That safety zone protects identity from total dissolution or complete and abstract fall.


It's not a simplified version that I am after here. I am instead after a version in which the point you raise above can be illustrated. Illustrated such that it in any particular context in which human beings interact, its meaning can "for all practical purposes" be made clearer.

It's just that for me, clarity in the either/or world and clarity in the is/ought world encompass approaches to phenomena that are not always in sync. At least not "in my head".

However we finally come to think about the existence of things that are not immediately perceived by us, human interactions do in fact seem to exist such that we can describe them objectively in some ways while not being able to evaluate them objectively in the realm of morality.

Unless of course we can. Then the problem would be either 1] I have not myself come across a proof of this yet or 2] I have come across it [here for example] but I am not able to grasp it. Or [perhaps] I am not intellectually sophisticated enough to grasp it.

This all gets really, really mindboggling though. Berkeley had to presuppose the existence of God as the transcending font able to encompass the existence of all things even when you or I are not connected to them.

But in a No God world what is the next best thing?

And how does the next best thing react to the manner in which I construe a human identity out in the is/ought world?
He was like a man who wanted to change all; and could not; so burned with his impotence; and had only me, an infinitely small microcosm to convert or detest. John Fowles

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Then here: viewtopic.php?f=15&t=185296
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Re: How do you know someone is a phenomenologist?

Postby Pedro I Rengel » Sun Aug 26, 2018 10:07 pm

"
1] I was raised in the belly of the working class beast. My family/community were very conservative. Abortion was a sin. 
2] I was drafted into the Army and while on my "tour of duty" in Vietnam I happened upon politically radical folks who reconfigured my thinking about abortion. And God and lots of other things.
3] after I left the Army, I enrolled in college and became further involved in left wing politics. It was all the rage back then. I became a feminist. I married a feminist. I wholeheartedly embraced a woman's right to choose.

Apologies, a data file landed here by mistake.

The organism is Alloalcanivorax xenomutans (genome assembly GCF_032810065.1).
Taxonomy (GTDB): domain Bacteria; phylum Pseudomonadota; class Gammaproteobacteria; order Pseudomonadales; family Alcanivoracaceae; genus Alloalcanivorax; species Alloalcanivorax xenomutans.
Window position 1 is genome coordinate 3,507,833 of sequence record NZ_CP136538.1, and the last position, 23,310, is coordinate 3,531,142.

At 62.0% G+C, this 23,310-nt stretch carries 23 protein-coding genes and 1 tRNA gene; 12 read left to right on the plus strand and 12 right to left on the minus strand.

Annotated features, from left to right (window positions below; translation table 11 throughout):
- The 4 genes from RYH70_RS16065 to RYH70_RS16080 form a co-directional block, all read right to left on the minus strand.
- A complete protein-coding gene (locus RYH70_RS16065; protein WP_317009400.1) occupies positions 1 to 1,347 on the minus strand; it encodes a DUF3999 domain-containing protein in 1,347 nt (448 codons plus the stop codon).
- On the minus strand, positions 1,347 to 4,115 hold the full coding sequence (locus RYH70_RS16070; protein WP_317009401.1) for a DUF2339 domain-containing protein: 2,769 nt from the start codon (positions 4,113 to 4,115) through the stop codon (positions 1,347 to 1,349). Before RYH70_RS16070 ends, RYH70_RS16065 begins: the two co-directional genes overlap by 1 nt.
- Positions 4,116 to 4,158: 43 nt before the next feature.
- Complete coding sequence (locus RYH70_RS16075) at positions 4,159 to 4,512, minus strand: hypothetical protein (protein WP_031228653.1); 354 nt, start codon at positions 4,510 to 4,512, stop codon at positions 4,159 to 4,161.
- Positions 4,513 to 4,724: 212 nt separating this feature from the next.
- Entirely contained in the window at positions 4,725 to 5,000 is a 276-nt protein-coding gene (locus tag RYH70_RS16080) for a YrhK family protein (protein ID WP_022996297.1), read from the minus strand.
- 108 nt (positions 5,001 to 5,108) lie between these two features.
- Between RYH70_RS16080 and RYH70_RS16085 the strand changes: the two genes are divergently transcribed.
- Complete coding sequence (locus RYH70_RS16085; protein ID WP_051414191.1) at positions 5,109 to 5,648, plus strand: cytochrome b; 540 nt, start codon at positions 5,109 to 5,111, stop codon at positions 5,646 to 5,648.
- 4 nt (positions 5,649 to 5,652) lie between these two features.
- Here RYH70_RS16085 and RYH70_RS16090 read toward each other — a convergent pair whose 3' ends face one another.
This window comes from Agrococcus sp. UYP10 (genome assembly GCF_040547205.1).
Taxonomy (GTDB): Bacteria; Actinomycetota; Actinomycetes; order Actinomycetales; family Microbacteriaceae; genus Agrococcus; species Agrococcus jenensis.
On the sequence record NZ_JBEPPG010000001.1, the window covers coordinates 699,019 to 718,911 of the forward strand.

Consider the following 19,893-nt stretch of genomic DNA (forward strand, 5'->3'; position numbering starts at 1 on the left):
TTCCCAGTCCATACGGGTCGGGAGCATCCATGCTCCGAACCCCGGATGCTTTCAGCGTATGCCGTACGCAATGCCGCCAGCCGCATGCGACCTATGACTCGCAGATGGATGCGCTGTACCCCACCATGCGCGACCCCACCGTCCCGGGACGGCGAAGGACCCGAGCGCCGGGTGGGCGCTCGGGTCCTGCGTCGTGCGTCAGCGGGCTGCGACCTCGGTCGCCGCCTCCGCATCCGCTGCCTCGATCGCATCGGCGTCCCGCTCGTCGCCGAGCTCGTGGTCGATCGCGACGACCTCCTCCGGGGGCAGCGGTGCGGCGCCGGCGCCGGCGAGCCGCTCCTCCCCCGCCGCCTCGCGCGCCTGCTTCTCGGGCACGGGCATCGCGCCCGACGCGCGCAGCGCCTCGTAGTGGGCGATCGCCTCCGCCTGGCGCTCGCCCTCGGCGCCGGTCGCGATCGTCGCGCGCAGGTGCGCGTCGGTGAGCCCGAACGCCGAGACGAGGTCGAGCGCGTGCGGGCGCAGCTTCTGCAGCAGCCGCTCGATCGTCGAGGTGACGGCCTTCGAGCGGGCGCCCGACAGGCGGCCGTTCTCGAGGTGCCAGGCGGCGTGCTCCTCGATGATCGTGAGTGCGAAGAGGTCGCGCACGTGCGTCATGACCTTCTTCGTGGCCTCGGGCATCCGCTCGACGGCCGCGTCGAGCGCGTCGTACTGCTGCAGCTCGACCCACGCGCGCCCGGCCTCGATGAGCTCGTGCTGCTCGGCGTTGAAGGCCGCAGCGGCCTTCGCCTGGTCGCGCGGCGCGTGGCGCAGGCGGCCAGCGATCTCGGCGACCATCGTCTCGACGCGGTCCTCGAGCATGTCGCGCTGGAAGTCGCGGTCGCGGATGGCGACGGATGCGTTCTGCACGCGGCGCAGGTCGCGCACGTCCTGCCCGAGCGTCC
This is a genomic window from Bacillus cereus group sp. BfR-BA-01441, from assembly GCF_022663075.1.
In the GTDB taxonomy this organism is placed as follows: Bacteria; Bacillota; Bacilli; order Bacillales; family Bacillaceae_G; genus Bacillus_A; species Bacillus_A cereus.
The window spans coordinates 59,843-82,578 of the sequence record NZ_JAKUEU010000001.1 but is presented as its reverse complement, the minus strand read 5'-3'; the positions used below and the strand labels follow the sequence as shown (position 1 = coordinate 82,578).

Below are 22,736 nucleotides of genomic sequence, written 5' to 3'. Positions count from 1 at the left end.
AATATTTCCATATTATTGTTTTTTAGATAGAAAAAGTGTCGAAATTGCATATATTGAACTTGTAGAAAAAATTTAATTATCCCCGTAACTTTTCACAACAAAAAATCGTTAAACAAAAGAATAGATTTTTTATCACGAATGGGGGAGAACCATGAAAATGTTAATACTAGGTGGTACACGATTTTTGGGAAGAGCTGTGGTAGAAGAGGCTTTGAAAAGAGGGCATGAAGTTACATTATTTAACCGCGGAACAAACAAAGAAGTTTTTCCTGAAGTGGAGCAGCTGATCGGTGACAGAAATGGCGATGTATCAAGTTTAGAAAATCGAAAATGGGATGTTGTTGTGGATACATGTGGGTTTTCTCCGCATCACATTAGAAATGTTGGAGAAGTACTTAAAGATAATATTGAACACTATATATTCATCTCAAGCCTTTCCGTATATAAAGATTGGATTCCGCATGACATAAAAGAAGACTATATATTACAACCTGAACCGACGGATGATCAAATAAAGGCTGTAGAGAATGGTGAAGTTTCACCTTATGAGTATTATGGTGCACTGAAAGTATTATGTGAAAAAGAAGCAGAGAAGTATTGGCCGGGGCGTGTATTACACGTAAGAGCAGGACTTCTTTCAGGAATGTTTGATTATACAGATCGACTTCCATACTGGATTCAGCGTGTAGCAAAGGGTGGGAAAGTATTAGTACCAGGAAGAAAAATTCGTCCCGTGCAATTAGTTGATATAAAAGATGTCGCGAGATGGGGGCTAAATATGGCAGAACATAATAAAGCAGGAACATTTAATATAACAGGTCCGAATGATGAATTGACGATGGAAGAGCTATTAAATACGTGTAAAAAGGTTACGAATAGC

4] then came the calamity with Mary and John. I loved them both but their engagement was foundering on the rocks that was Mary's choice to abort their unborn baby. 
5] back and forth we all went. I supported Mary but I could understand the points that John was making. I could understand the arguments being made on both sides. John was right from his side and Mary was right from hers.
6] I read William Barrett's Irrational Man and came upon his conjectures regarding "rival goods".
7] Then, over time, I abandoned an objectivist frame of mind that revolved around Marxism/feminism. Instead, I became more and more embedded in existentialism. And then as more years passed I became an advocate for moral nihilism."

What's the situation here? What is your question? What ought who to do about what? Particular people, mind you, not hypothetical examples which this whole thing could very well be. Convincingly. Like I can convince you that I'm me.

You wanted me to bring down to Earth a number of things I wrote about. Which things? Regarding what?

We are being PARTICULAR. Because we want to bring it DOWN TO EARTH, FLESH and BLOOD.

Just reminding you.
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Re: How do you know someone is a phenomenologist?

Postby Pedro I Rengel » Sun Aug 26, 2018 10:11 pm

Because, let's be real iambiguous, for a man who complains about lack of particulars and flesh and blood so much, you sure are careful to avoid them!
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Re: How do you know someone is a phenomenologist?

Postby iambiguous » Sun Aug 26, 2018 10:29 pm

Pedro I Rengel wrote:Because, let's be real iambiguous, for a man who complains about lack of particulars and flesh and blood so much, you sure are careful to avoid them!


Uh, I think we're done here. :lol:

Or, sure, maybe... :wink:
He was like a man who wanted to change all; and could not; so burned with his impotence; and had only me, an infinitely small microcosm to convert or detest. John Fowles

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Re: How do you know someone is a phenomenologist?

Postby Pedro I Rengel » Sun Aug 26, 2018 10:35 pm

I have a friend. Jack. He is gay and doesn't want to be. Why? I think because a person in his life told him he better be and better be it in the way that person says. That's certainly a good reason not to want to be.

Jack is a good close friend of mine. Sometimes he makes passes at me. I think he thinks that if a straight man seduces a straight man in secret, then it is not gay. This causes him a fucking world of pain. Which, because I am his friend, causes me pain.

What would you have me do? Wonder about phenomenology or some bullshit? Fuck you.

I want my friend to be free.

It is also a fact that my friend hurts people because of his frustration. I want to stop this as well.